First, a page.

Further tests for vulval cancer
This page tells you about the tests you may need if your biopsy shows you have cancer of the vulva. There is information on
Further tests for vulval cancer
If you have been diagnosed with vulval cancer, you will need more tests to see if the cancer has spread. Your specialist needs to know this before deciding on the best treatment for you.
Your doctor will want to examine you more closely. They may use a speculum and colposcope to see inside your vulva and vagina. The speculum opens up your vagina. A colposcope is a specialised magnifying glass that allows the doctor to look for small abnormalities.
Your doctor will ask you to lie with your feet drawn up and your knees apart. You can also have a pelvic examination under anaesthetic. Then the doctor can also check for signs of cancer spread, for example in the bladder or rectum.
Your doctor may want to look inside your bladder or your back passage (rectum) for signs of cancer spread. Examination of the bladder is called cystoscopy. Doctors examine the rectum either using a gloved finger, or using an instrument called a proctoscope. You usually have this under general anaesthetic.
You can view and print the quick guides for all the pages in the Diagnosing vulval cancer section.
If you have been diagnosed with vulval cancer, your specialist will ask you to come to the hospital for some more tests. These tests will show how far the cancer has grown and if it has spread. Your specialist needs to know this before he or she can decide on the best treatment for you.
If a biopsy shows that you have cancer of the vulva, your doctor will want to examine you more closely. They may feel the lymph nodes in your groin, to see if they are larger than usual.
The doctor may use a speculum and colposcope to see inside your vulva and vagina. A speculum is the metal or plastic instrument that your doctor or nurse uses to spread the walls of the vagina when you have an internal examination or a cervical screening test. A colposcope is like a microscope that helps the doctor to find any abnormality that may be too small to see with the naked eye.
You usually have this examination in the outpatient clinic. But some people have a pelvic examination under anaesthetic.
In the outpatient clinic, your doctor or nurse will ask you to lie on your back on the couch, in the same position as for a smear test. That is, with your feet drawn up and your knees apart. As with a smear, if you cannot get into that position for any reason, the doctor may be able to examine you while you are lying on your side with your knees drawn up.
Your doctor may put in the speculum first, to open up the vagina. Then they may look through a type of specialised magnifying glass, called a colposcope. This enlarges the view of the vulval skin. So any changes will show up more clearly. It doesn't go inside your vagina. The doctor looks through it from outside.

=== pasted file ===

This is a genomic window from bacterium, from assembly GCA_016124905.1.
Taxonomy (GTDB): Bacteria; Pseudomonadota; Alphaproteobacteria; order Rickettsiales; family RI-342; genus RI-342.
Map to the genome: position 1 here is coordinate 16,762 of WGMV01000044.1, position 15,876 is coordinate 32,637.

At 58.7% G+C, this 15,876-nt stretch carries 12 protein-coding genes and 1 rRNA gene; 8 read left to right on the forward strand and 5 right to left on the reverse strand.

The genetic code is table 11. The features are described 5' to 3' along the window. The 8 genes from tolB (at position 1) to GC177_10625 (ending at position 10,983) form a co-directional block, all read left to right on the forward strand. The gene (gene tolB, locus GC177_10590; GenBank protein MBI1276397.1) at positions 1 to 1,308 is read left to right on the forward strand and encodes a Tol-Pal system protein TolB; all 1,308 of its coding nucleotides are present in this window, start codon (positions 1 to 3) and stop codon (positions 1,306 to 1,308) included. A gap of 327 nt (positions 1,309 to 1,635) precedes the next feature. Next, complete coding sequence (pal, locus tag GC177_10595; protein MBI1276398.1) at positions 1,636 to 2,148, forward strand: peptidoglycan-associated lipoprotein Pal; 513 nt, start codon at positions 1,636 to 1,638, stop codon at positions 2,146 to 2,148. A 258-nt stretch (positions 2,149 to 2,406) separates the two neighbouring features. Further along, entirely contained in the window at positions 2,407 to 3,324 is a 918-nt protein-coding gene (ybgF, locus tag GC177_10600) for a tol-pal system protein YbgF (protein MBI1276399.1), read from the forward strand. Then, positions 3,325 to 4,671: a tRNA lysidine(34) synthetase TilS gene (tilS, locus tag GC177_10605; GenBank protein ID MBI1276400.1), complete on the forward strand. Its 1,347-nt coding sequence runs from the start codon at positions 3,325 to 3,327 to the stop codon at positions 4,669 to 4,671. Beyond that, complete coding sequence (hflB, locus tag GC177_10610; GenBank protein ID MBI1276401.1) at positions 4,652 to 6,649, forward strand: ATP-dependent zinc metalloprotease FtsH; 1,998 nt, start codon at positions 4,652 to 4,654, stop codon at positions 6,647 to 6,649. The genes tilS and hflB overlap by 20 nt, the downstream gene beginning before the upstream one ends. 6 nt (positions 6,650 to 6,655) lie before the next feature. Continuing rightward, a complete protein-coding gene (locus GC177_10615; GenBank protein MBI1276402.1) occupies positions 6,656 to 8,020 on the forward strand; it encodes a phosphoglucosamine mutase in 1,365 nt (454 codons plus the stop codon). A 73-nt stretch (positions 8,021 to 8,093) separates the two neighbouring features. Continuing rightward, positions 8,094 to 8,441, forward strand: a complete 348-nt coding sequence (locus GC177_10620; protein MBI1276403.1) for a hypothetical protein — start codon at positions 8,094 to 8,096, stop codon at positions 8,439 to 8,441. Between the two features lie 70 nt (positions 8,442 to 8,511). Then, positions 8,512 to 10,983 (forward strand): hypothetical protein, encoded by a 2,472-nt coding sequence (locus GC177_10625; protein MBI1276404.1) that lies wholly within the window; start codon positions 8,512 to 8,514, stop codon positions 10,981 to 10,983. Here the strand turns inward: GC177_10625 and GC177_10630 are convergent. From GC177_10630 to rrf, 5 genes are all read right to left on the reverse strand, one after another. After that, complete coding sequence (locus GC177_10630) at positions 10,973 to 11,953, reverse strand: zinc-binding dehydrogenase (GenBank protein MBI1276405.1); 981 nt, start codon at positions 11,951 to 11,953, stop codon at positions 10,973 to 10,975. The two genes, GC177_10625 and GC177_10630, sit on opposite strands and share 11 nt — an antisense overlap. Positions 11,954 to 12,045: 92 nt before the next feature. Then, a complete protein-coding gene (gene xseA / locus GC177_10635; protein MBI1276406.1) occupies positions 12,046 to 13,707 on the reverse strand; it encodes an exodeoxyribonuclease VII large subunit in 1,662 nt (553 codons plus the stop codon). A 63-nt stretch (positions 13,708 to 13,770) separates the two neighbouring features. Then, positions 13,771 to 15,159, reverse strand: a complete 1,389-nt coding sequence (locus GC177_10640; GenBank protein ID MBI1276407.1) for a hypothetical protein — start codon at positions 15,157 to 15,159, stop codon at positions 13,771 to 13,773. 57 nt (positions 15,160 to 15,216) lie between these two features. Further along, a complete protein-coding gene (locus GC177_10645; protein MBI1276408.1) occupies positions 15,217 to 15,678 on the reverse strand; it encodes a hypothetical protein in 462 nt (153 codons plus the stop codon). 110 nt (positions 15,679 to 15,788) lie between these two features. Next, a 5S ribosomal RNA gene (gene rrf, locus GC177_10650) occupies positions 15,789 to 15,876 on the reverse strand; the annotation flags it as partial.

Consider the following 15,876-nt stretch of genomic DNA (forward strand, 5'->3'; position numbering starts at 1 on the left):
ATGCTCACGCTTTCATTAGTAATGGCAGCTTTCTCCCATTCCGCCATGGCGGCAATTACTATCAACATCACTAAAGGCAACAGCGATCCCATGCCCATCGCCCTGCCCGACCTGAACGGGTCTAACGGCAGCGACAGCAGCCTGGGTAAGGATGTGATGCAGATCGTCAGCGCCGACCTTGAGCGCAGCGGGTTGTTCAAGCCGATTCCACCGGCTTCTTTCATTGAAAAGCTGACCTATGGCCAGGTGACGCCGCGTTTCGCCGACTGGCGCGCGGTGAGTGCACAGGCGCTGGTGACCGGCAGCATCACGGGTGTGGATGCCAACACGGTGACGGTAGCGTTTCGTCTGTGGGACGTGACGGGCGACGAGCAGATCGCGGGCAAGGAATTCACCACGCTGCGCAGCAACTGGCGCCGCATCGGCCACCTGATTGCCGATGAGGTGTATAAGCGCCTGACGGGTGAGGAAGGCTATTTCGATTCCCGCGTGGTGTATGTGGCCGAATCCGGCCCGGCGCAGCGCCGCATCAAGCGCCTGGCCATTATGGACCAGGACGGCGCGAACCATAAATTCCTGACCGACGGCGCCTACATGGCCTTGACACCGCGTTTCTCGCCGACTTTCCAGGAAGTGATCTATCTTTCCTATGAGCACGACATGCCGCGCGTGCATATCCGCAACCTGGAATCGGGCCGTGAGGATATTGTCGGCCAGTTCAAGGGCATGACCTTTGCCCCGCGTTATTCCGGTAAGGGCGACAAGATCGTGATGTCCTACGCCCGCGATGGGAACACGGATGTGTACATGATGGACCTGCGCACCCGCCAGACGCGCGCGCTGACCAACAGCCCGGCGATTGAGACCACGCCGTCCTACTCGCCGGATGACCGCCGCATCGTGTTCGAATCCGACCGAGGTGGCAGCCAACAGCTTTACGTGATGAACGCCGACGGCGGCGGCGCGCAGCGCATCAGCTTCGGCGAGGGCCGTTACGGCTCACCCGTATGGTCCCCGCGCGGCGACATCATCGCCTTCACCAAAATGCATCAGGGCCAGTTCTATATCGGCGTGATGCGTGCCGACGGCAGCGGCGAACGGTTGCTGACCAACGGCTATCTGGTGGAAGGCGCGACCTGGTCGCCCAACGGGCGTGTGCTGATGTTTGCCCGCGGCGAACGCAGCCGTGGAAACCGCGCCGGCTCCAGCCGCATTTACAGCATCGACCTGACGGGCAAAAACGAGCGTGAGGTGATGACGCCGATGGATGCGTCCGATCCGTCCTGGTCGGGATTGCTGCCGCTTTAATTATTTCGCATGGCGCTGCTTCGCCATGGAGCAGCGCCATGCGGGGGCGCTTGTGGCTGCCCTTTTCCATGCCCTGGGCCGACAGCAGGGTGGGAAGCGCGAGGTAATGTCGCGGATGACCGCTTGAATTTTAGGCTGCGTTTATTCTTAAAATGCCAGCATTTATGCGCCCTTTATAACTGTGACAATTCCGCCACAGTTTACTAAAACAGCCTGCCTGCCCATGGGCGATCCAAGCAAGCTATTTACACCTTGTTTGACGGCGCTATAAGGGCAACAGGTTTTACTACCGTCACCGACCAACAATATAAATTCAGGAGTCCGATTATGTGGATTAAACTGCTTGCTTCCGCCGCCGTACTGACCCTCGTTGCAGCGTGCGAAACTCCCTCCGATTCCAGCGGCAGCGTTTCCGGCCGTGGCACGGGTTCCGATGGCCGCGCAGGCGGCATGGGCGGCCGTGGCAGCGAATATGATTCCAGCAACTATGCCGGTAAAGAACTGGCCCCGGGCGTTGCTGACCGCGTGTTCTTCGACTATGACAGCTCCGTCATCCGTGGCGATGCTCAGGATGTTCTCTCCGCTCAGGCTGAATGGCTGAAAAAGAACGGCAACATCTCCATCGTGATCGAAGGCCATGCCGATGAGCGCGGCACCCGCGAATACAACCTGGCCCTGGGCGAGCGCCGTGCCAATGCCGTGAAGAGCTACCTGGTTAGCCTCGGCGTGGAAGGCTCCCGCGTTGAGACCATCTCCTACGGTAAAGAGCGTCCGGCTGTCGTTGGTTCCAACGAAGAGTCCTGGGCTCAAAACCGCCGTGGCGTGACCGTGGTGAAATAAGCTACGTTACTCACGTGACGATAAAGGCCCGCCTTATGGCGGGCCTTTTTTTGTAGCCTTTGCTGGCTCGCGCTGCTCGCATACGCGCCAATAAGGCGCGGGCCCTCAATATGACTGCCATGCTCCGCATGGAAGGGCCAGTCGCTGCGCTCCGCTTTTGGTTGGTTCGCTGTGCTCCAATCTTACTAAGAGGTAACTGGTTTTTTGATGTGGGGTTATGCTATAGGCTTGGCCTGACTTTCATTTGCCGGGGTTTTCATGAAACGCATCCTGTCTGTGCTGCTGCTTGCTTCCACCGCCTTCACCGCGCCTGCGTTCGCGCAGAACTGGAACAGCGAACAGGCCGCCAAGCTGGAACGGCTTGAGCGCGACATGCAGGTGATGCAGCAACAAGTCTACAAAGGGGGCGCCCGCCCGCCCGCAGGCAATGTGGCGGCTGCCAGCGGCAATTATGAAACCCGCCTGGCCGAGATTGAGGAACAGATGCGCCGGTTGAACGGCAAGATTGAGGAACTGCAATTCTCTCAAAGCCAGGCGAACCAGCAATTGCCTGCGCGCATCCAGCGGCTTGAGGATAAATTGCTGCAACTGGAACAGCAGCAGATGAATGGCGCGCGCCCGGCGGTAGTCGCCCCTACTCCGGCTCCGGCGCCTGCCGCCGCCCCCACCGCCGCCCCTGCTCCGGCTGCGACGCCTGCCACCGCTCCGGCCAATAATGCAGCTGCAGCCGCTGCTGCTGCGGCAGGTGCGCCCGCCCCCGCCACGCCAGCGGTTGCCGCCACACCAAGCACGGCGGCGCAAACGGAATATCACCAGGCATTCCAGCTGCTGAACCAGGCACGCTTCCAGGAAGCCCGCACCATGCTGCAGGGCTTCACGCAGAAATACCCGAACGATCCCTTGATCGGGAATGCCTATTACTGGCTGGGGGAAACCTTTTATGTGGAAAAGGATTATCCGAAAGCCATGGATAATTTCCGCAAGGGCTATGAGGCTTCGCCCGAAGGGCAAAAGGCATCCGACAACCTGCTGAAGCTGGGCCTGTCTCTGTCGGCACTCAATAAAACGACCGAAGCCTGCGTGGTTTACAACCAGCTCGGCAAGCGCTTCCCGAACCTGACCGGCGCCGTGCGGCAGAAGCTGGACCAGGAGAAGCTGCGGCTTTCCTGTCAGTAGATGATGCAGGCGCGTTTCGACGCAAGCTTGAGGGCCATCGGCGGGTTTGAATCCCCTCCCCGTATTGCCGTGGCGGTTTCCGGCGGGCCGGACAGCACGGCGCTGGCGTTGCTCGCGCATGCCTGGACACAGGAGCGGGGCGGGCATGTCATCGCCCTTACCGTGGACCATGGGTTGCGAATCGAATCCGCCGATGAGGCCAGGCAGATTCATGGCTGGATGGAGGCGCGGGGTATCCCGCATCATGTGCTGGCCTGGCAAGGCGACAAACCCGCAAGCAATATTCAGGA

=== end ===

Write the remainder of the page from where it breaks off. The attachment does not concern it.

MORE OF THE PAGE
The doctor may examine the inside of your vagina and your cervix with the colposcope, which can take a few minutes to do properly. You may find it uncomfortable to be in one position during the examination. But colposcopy itself is not usually painful.
You may also have a pelvic examination under anaesthetic. During this examination, the doctor can do further tests to check for any signs of cancer spread, such as a bladder examination (cystoscopy) and rectal examination (proctoscopy).
It is possible for large tumours to spread into the bladder or back passage (rectum), although this isn't very common. The doctor may want to do further tests to check your bladder and rectum.
An examination of the inside of your bladder is called a cystoscopy. Read more about having a cystoscopy.
The specialist may put a gloved finger inside your back passage (rectum), to feel for abnormalities. Some people may need to have further tests to look inside the rectum.
To do a more detailed rectal examination, a doctor uses an instrument called a proctoscope. This shows up the rectal wall very clearly. If the doctor sees any abnormal areas during this test, they will take a small sample of the abnormal area (a biopsy). A pathologist then examines the biopsy sample under a microscope. You can have this test done without an anaesthetic, but often the rectal examination and biopsy is done during the examination under anaesthetic.
X-rays use low doses of radiation to take pictures of different parts of your body. You may have a chest X-ray to check that the cancer has not spread to your lungs.
Your doctor will ask you to come back to the hospital when your test results have come through. This is bound to take a little time, even if only a week or so. You may feel very anxious during this time. While you are waiting for results, it may help to talk to a close friend or relative about how you feel. If you would like to talk to someone outside your own friends and family, you may find counselling helpful.
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